Blues and Soul Music Magazine

Issue 1101

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John Etheridge: Crazy Coqs London 28/1/23

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It’s good to see Crazy Coqs expand on its programming as it is generally known as a top-class cabaret venue. They are branching out by booking such acts as The Sooth Sayers, The Banger Factory and The Coalminers and this can only widen their appeal. Tonight, was a special event as well. Jazz fusion giant John Etheridge was in solo flight performance mode and raring to go.

I didn’t know what to expect as I had only heard him playing on records with Soft Machine (1975 - 1978 period) so I was intrigued as to how Etheridge was going to play this.

Early proceedings included "Doxy" and "Georgia On My Mind". These evergreen jazz standards were wonderfully executed. Etheridge really branched out as he accompanied himself by playing melodies based around the chords, whilst simultaneously producing stunning sonic results.

The clever thing is, that he is easily able to maintain melodic lines with these standards while adding stretched-out, extrapolated ideas on the top and bottom of the melodies. Etheridge’s broad smile and sharp humour are also very much another string to his bow.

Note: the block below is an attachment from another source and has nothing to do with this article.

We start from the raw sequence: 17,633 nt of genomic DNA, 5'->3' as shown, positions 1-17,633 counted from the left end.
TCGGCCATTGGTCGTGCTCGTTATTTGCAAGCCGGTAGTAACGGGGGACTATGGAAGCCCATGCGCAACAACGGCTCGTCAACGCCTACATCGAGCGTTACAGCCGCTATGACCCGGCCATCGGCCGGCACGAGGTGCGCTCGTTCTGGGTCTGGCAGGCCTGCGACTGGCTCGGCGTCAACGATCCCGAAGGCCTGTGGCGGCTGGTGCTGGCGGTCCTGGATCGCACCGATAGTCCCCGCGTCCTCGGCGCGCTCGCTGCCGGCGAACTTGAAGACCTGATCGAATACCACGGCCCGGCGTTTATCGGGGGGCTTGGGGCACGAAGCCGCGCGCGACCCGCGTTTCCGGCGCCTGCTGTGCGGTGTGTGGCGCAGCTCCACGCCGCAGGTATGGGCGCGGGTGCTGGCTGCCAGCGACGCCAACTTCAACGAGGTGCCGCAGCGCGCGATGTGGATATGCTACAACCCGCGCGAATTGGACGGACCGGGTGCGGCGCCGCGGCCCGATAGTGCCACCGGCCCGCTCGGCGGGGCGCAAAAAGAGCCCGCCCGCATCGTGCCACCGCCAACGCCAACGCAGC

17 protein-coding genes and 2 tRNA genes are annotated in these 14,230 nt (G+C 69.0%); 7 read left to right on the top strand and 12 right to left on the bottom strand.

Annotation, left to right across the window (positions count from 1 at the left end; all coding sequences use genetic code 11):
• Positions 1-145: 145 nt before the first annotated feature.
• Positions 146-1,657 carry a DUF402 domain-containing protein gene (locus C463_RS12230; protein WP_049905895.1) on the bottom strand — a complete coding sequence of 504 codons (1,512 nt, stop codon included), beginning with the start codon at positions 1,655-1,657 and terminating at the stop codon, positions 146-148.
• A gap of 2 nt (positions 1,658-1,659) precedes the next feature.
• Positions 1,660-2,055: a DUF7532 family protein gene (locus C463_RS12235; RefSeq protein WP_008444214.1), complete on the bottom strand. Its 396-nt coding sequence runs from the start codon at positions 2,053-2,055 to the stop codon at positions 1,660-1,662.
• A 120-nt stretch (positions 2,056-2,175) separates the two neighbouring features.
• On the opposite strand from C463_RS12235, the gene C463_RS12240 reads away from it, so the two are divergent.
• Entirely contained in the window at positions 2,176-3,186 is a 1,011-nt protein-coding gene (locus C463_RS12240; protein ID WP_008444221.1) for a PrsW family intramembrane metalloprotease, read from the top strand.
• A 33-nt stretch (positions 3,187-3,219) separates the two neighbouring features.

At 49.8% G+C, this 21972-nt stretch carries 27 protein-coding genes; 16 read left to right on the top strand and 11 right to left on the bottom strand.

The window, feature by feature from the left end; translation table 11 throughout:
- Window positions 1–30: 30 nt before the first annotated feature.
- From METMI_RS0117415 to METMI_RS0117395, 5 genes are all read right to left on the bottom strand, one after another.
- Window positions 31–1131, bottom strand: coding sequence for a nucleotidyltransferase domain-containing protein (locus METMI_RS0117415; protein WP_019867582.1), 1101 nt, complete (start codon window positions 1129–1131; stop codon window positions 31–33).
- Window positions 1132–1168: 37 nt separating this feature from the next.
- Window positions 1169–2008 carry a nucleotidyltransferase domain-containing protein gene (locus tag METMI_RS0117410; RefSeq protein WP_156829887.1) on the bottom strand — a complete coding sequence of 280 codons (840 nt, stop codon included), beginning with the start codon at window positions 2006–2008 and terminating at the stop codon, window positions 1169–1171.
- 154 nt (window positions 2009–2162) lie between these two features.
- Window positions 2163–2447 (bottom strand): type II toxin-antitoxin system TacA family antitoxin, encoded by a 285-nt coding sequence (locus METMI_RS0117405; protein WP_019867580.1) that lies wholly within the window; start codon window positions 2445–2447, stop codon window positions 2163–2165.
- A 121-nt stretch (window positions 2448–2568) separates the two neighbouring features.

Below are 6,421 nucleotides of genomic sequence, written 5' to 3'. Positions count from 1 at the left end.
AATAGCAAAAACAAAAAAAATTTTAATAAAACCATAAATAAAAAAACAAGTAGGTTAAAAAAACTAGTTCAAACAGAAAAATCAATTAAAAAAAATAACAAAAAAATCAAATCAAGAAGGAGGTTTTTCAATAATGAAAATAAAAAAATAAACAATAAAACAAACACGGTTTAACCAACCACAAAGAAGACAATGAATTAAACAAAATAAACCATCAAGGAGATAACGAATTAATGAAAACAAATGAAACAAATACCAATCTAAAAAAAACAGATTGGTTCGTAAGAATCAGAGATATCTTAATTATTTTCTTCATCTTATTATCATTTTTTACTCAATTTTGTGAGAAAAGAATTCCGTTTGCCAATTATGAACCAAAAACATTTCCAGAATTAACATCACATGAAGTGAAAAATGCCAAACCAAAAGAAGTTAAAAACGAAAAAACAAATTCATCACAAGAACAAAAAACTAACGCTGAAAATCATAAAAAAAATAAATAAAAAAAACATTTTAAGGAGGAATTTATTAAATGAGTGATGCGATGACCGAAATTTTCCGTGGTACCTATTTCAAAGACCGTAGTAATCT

So having acquitted himself admirably by playing solo guitar, it was time to start using pedals and a looper. It was fun to watch him change moods on the fly. He’d only loop certain sections so that he could blow over them. His improv was measured and musical, whilst still maintaining a high-octane performance, combined with subtle authority and maturity.

The artist's homage to Jeff Beck was in the guise of Charlie Mingus’s "Goodbye Pork Pie Hat", which was slightly marred by his newly fixed fender amp playing up (Beck would have found that very amusing and I can imagine the schoolboy giggle he was known for, coming out!)

Sanity restored, by way of a backup amp, kept things on course. His pleasing demeanour was unaffected and the audience found it amusing. A touch of stand-up comedy is definitely in this guy’s veins.

Hendrix, of course, got a nod with a spectacular version of "Little Wing" with a mood not dissimilar to Pink Floyd’s "Dark Side Of The Moon. His ability and agility to engage in furious fret-board runs were spotlighted on his wonderful eulogy to a guy he once opened up for in 1966.

Other highlights were two pieces from Cameroon. The first had that open major chord expansiveness that perhaps only the key of E magically has. Here his playing and approach reminded me of Pat Metheny on a track, “Phase Dance”.

There was a good South African tune also where he mimicked a steel pan. Listening to it was like peeking at an artist’s most intimate creative moments. This is just as well because Crazy Coqs is an intimate circular space, beautifully designed with a top-class sound, which added up to a truly forthright and enjoyable evening.
Words Emrys Baird

From Jazz Funk & Fusion To Acid Jazz

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